Better batteries, catalysts, electronic information storage and processing devices are among potential benefits of an unexpected discovery made by Oak Ridge National Laboratory scientists using samples isolated from the atmosphere.
Researchers at the Department of Energy lab learned that key surface properties of complex oxide films are unaffected by reduced levels of oxygen during fabrication – an unanticipated finding with possible implications for the design of functional complex oxides used in a variety of consumer products, said Zheng Gai, a member of DOE’s Center for Nanoscale Materials Sciences at ORNL.
The findings are detailed in a paper published in Nanoscale.
While the properties of the manganite material below the surface change as expected with the removal of oxygen, becoming an insulator rather than a metal, or conductor, researchers found that the sample showed remarkably stable electronic properties at the surface. Gai emphasized that the robustness of a surface matters because it is precisely the surface properties that determine, influence and affect the functionality of complex oxides in catalysis and batteries.
“With these materials being a promising alternative to silicon or graphene in electronic devices, the ever-decreasing size of such components makes their surface properties increasingly important to understand and control,” Gai said.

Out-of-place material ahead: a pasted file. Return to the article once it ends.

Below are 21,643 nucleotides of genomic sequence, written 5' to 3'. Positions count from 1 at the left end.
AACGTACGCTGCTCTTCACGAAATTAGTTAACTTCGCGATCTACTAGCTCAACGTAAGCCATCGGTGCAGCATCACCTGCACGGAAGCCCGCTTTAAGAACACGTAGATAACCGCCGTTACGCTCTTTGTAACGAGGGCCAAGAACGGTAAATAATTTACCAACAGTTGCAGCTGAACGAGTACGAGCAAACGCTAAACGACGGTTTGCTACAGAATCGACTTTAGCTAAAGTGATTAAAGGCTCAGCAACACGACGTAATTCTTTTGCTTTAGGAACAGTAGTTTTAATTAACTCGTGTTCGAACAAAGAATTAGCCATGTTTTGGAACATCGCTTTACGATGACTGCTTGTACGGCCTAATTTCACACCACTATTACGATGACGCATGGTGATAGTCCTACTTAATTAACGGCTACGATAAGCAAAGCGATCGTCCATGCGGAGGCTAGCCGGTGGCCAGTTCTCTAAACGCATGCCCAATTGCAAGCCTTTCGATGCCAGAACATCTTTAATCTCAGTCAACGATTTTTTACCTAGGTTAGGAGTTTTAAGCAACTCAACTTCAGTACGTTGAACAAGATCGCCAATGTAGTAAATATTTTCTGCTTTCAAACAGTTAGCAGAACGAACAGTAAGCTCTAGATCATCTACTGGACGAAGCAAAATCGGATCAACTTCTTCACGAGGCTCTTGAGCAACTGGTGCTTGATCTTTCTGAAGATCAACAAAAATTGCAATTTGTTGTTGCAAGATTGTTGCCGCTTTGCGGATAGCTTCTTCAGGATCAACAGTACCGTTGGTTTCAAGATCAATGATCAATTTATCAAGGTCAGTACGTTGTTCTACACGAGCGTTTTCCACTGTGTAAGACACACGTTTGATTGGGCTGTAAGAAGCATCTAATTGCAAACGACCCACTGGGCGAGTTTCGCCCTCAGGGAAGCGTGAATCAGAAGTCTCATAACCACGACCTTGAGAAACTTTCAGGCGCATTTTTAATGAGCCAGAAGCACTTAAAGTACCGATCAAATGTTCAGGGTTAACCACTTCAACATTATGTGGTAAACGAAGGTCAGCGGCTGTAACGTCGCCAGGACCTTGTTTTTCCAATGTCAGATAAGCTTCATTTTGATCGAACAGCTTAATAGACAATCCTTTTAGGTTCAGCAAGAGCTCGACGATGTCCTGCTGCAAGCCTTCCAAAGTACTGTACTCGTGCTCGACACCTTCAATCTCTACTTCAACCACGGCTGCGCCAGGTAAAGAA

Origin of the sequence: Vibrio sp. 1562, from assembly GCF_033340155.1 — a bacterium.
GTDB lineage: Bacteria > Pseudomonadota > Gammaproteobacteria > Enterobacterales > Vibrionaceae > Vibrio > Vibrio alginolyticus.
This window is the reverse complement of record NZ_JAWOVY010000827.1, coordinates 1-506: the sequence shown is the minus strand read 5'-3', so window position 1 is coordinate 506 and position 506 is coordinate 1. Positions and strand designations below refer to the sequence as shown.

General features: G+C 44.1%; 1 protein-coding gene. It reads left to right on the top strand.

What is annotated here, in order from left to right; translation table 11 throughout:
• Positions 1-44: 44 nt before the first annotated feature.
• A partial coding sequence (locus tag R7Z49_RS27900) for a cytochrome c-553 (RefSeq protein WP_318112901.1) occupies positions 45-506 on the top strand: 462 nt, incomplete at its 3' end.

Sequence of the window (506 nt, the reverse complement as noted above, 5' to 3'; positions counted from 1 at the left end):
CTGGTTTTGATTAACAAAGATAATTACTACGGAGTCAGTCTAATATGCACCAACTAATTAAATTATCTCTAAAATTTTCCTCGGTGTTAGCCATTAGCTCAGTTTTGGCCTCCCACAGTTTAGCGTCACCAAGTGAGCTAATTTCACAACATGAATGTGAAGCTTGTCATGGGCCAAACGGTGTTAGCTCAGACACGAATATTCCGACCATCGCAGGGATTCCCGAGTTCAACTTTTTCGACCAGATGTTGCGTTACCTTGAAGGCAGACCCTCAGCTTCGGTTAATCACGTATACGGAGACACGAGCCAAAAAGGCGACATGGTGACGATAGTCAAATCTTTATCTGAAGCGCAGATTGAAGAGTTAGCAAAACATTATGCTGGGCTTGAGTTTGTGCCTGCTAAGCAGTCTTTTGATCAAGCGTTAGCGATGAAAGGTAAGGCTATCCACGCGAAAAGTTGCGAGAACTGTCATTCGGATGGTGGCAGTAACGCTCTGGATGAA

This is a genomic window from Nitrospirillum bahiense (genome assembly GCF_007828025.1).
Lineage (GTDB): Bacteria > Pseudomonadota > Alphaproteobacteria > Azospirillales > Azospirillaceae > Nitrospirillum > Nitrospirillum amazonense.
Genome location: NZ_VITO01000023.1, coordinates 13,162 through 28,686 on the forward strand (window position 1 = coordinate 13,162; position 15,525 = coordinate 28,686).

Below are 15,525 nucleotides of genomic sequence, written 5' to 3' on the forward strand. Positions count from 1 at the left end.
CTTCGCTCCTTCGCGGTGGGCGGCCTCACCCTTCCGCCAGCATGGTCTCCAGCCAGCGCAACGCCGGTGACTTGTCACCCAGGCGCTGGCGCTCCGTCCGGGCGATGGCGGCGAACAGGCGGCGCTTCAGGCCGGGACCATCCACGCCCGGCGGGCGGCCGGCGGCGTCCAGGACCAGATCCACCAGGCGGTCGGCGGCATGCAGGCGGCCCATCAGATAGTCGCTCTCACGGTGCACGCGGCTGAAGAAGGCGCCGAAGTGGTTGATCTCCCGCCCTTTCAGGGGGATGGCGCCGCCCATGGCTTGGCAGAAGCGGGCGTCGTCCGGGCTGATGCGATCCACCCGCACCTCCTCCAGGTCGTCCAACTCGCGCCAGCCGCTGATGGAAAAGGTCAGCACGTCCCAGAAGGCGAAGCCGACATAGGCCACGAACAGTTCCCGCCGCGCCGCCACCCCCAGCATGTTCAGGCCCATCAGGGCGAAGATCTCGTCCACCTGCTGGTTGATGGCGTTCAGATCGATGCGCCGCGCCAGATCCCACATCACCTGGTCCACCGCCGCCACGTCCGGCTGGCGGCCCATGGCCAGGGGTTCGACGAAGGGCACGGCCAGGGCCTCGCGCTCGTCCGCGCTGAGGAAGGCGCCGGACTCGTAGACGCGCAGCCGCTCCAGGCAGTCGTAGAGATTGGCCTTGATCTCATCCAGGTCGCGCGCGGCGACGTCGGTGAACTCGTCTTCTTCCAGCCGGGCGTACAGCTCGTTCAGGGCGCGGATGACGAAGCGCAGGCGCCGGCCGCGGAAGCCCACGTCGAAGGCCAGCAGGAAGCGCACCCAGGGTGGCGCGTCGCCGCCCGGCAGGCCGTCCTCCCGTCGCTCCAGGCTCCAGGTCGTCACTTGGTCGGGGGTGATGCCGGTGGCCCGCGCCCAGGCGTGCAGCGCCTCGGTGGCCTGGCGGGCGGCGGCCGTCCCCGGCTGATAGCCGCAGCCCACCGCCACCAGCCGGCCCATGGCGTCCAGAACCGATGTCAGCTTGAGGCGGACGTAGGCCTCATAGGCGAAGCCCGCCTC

While this work provides a fundamental understanding of a material used and researched for catalysts, oxide electronics and batteries, Gai and lead author Paul Snijders noted that it’s difficult to speculate about possible impacts.
“I always say that in basic science we are discovering the alphabet,” said Snijders, a member of ORNL’s Materials Science and Technology Division. “How these letters will be designed into a useful technological book is hard to predict.”
Making this discovery possible was the fact the authors did their experiment using scanning probe microscopy in a vacuum system with no exposure of the samples to the atmosphere. This contrasts with the conventional approach of growing a sample and then installing it in analysis equipment. During such a transfer, scientists expose the material to the water, nitrogen and carbon dioxide in the air.
By studying pristine samples, the ORNL team gained a surprising new understanding of the physics of the material surfaces—an understanding that is necessary to design new functional applications, Snijders said.